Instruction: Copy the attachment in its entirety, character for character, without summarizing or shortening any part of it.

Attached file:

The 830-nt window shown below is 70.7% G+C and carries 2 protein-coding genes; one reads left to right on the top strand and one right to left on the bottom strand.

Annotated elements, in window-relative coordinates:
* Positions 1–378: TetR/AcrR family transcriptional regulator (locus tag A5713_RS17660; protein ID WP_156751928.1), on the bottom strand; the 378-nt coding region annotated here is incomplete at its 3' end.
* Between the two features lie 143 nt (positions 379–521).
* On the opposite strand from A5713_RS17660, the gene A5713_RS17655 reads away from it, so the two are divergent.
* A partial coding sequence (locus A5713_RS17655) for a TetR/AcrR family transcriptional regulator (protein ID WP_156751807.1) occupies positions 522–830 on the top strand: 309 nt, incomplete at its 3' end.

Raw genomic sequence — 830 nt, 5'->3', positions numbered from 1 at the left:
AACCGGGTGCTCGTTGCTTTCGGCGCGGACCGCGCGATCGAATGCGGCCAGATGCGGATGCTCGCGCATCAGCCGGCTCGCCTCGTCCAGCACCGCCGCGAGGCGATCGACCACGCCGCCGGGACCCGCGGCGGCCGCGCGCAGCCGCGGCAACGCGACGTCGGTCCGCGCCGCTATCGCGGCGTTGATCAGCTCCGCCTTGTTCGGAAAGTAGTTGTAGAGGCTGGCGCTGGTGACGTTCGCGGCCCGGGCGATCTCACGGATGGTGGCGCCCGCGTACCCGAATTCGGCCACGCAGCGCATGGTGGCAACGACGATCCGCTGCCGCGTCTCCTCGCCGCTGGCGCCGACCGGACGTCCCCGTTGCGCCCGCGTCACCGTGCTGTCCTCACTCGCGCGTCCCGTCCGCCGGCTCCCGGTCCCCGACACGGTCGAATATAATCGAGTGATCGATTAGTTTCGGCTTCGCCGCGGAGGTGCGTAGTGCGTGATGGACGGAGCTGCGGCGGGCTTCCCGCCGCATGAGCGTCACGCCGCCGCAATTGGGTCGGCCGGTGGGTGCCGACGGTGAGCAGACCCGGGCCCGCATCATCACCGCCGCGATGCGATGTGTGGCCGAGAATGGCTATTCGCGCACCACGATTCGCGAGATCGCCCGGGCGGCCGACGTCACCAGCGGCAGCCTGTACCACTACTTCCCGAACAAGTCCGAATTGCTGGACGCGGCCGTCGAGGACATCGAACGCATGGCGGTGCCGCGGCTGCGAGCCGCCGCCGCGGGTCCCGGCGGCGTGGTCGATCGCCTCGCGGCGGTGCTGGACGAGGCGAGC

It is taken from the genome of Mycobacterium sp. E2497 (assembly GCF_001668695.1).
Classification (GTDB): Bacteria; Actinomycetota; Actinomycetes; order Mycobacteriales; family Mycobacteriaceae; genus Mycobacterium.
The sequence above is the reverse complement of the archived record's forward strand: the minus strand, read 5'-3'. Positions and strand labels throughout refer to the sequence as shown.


The 830-nt window shown below is 70.7% G+C and carries 2 protein-coding genes; one reads left to right on the top strand and one right to left on the bottom strand.

Annotated elements, in window-relative coordinates:
* Positions 1–378: TetR/AcrR family transcriptional regulator (locus tag A5713_RS17660; protein ID WP_156751928.1), on the bottom strand; the 378-nt coding region annotated here is incomplete at its 3' end.
* Between the two features lie 143 nt (positions 379–521).
* On the opposite strand from A5713_RS17660, the gene A5713_RS17655 reads away from it, so the two are divergent.
* A partial coding sequence (locus A5713_RS17655) for a TetR/AcrR family transcriptional regulator (protein ID WP_156751807.1) occupies positions 522–830 on the top strand: 309 nt, incomplete at its 3' end.

Raw genomic sequence — 830 nt, 5'->3', positions numbered from 1 at the left:
AACCGGGTGCTCGTTGCTTTCGGCGCGGACCGCGCGATCGAATGCGGCCAGATGCGGATGCTCGCGCATCAGCCGGCTCGCCTCGTCCAGCACCGCCGCGAGGCGATCGACCACGCCGCCGGGACCCGCGGCGGCCGCGCGCAGCCGCGGCAACGCGACGTCGGTCCGCGCCGCTATCGCGGCGTTGATCAGCTCCGCCTTGTTCGGAAAGTAGTTGTAGAGGCTGGCGCTGGTGACGTTCGCGGCCCGGGCGATCTCACGGATGGTGGCGCCCGCGTACCCGAATTCGGCCACGCAGCGCATGGTGGCAACGACGATCCGCTGCCGCGTCTCCTCGCCGCTGGCGCCGACCGGACGTCCCCGTTGCGCCCGCGTCACCGTGCTGTCCTCACTCGCGCGTCCCGTCCGCCGGCTCCCGGTCCCCGACACGGTCGAATATAATCGAGTGATCGATTAGTTTCGGCTTCGCCGCGGAGGTGCGTAGTGCGTGATGGACGGAGCTGCGGCGGGCTTCCCGCCGCATGAGCGTCACGCCGCCGCAATTGGGTCGGCCGGTGGGTGCCGACGGTGAGCAGACCCGGGCCCGCATCATCACCGCCGCGATGCGATGTGTGGCCGAGAATGGCTATTCGCGCACCACGATTCGCGAGATCGCCCGGGCGGCCGACGTCACCAGCGGCAGCCTGTACCACTACTTCCCGAACAAGTCCGAATTGCTGGACGCGGCCGTCGAGGACATCGAACGCATGGCGGTGCCGCGGCTGCGAGCCGCCGCCGCGGGTCCCGGCGGCGTGGTCGATCGCCTCGCGGCGGTGCTGGACGAGGCGAGC

It is taken from the genome of Mycobacterium sp. E2497 (assembly GCF_001668695.1).
Classification (GTDB): Bacteria; Actinomycetota; Actinomycetes; order Mycobacteriales; family Mycobacteriaceae; genus Mycobacterium.
The sequence above is the reverse complement of the archived record's forward strand: the minus strand, read 5'-3'. Positions and strand labels throughout refer to the sequence as shown.